I read a post a late last week, and the writer made a comment about how she lives between the dust of Ash Wednesday and the Waters of her baptism, and it is a constant tension in her life.
The words have stayed with me. Perhaps less the context, but the deeper meaning – I live between good times and bad, I live between hard and easy, between stressful and simple, between joy and grief.
Twice today people I know well have said that I looked unhappy – one said “stressed” and one said “defeated and subdued”. Now, some of it my just be my neutral face, but some is, well . . .
This is hard time for me. The days leading up to the anniversary of my son’s death. Today I will speak in a webinar for 250 people, about process modelling. Friday I have an all day workshop. Saturday I have a hair cut and a Christmas party.
On Sunday I fly to Tofino. I will spend the anniversary of my son’s death watching the pacific storms. I will stand at long beach, next stop Japan, and I will stare.
For five years I have lived in this cycle. The time when my son, so often in orbit so far away, comes back to me. The time when the space between him and I, what is and what could have been grows thin.
These times are hard. They hurt, they are confusing, painful. I feel a bit raw. The grief – so often mostly weighless, becomes heavy again. I feel my arms go weary in the holding of it.
Perhaps because I try to focus on the water times – to find the joy and the humour and the happiness in most situations. I think my face reflects it, and maybe when I am more quiet, my shoulders hunched, perhaps it is noticeable.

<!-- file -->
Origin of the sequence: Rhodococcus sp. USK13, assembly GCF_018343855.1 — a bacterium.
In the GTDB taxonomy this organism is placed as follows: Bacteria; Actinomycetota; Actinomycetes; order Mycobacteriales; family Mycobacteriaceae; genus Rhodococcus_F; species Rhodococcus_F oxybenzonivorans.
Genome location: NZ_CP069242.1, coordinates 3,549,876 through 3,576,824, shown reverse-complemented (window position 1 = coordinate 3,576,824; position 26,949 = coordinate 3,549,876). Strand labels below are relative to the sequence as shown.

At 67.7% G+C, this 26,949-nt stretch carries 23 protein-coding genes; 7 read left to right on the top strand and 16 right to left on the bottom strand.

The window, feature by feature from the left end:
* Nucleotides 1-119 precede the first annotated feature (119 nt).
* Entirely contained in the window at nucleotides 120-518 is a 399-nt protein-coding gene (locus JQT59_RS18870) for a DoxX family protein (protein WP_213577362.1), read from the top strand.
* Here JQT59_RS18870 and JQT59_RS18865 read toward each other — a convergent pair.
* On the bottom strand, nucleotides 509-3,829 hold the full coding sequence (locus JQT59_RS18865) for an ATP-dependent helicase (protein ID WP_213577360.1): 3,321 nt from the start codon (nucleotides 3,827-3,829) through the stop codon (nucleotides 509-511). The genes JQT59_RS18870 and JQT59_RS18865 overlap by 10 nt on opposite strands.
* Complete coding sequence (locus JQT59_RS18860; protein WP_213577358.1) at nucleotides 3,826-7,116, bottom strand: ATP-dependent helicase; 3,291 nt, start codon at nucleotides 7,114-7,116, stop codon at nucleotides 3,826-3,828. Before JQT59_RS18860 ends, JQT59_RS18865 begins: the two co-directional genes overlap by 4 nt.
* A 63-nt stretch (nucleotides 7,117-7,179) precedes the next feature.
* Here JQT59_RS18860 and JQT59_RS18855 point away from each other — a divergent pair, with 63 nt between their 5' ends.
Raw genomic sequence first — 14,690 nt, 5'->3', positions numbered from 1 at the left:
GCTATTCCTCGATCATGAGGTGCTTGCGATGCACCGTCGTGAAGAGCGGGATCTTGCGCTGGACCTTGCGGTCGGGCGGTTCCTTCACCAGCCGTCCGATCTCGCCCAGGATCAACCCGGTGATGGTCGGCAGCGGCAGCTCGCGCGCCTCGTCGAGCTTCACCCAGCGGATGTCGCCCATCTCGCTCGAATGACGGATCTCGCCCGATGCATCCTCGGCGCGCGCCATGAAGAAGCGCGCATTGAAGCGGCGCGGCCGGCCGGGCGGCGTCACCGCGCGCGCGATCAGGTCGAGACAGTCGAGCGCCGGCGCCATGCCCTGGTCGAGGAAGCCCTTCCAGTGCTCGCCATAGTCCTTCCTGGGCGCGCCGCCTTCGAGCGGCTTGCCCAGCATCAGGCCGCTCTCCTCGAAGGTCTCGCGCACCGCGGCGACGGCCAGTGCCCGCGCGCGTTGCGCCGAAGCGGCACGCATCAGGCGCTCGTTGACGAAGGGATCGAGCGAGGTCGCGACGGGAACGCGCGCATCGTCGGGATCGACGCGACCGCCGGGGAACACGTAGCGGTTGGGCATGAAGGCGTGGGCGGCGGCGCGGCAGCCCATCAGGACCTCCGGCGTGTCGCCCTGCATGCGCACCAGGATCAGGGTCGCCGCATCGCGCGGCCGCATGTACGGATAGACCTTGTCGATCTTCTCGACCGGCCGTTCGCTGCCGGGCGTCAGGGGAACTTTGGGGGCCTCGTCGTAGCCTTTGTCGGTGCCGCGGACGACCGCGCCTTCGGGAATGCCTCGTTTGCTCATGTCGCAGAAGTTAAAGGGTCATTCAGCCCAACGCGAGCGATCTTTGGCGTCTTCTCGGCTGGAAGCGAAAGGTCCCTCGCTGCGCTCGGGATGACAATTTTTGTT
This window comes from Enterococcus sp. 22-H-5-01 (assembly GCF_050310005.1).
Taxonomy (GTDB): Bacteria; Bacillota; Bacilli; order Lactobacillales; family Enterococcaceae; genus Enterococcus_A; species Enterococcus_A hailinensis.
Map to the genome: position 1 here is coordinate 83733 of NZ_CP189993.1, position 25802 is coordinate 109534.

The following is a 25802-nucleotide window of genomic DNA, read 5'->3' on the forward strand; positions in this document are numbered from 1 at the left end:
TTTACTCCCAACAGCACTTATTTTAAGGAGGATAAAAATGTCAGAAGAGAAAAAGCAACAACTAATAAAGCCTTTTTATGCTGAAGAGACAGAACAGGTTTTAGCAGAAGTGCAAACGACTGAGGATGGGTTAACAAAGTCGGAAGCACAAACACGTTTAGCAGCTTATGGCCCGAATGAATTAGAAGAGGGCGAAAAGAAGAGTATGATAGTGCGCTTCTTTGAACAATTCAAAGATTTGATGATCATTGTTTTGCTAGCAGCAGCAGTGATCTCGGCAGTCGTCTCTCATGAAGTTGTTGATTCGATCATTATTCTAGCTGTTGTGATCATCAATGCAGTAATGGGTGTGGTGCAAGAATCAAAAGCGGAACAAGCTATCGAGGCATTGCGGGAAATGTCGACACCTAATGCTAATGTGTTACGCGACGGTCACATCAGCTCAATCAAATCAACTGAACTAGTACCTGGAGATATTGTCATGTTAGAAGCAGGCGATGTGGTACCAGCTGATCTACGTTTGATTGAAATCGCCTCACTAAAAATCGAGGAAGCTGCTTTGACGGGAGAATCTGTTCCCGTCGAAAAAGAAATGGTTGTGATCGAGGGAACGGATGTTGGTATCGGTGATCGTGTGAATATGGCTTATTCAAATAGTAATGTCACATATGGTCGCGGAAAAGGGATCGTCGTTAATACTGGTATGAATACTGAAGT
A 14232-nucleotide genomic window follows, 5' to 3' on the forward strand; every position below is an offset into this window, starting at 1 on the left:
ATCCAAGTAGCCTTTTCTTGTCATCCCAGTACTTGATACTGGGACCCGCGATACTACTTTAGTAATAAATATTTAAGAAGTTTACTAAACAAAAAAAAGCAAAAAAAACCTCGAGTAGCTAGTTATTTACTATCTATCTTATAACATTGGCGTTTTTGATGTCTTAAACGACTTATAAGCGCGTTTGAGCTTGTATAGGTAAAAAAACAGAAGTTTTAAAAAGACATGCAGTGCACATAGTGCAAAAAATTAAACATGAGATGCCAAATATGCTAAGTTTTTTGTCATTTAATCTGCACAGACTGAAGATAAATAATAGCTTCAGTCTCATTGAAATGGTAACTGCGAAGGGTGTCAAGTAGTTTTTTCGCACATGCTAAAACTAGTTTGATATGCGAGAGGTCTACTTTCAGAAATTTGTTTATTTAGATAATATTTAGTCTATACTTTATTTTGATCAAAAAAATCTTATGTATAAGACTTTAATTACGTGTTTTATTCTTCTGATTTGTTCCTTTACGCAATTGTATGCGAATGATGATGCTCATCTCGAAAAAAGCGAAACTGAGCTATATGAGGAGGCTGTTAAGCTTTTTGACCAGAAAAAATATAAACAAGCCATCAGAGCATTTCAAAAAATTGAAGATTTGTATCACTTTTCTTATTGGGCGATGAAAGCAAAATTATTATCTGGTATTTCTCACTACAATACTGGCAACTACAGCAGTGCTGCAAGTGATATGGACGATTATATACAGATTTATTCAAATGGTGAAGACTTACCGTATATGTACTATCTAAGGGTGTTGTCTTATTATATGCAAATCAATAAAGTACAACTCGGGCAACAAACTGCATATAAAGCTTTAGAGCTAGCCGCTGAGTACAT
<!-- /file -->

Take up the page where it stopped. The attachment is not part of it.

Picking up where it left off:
There are the times of dust. When I am pressed in, dry mouth, eyes closed, teeth gritted against a hot, dry wind.
The solstice is a time of dust and water. The days are at their shortest, the winds blow and the snow comes. The world is just on the cusp of turning. The days will lengthen. The magic of Christmas is upon us, and those who are able use their joy to make the world a bit brighter.
Some of us stare at candles sitting in windows, looking in from a dark winter night. We are not always able to light the candles, perhaps just that day, that week, maybe the entire season.
We, for a time, stare at the light and we wish we could be there. The solstice, that turning has not quite happened for us. Our turning is different. Our cusp of time happens slightly out of pace with the rest of the world.
Between the dust and the water. Right now, more dust than water.
Maybe I’m still hurting
I can’t turn the other cheek
But you know that I still love you
It’s just that I can’t speak
I looked for you in everyone
And they called me on that too
I lived alone but I was only
Coming back to you
Leonard Cohen, Coming Back To You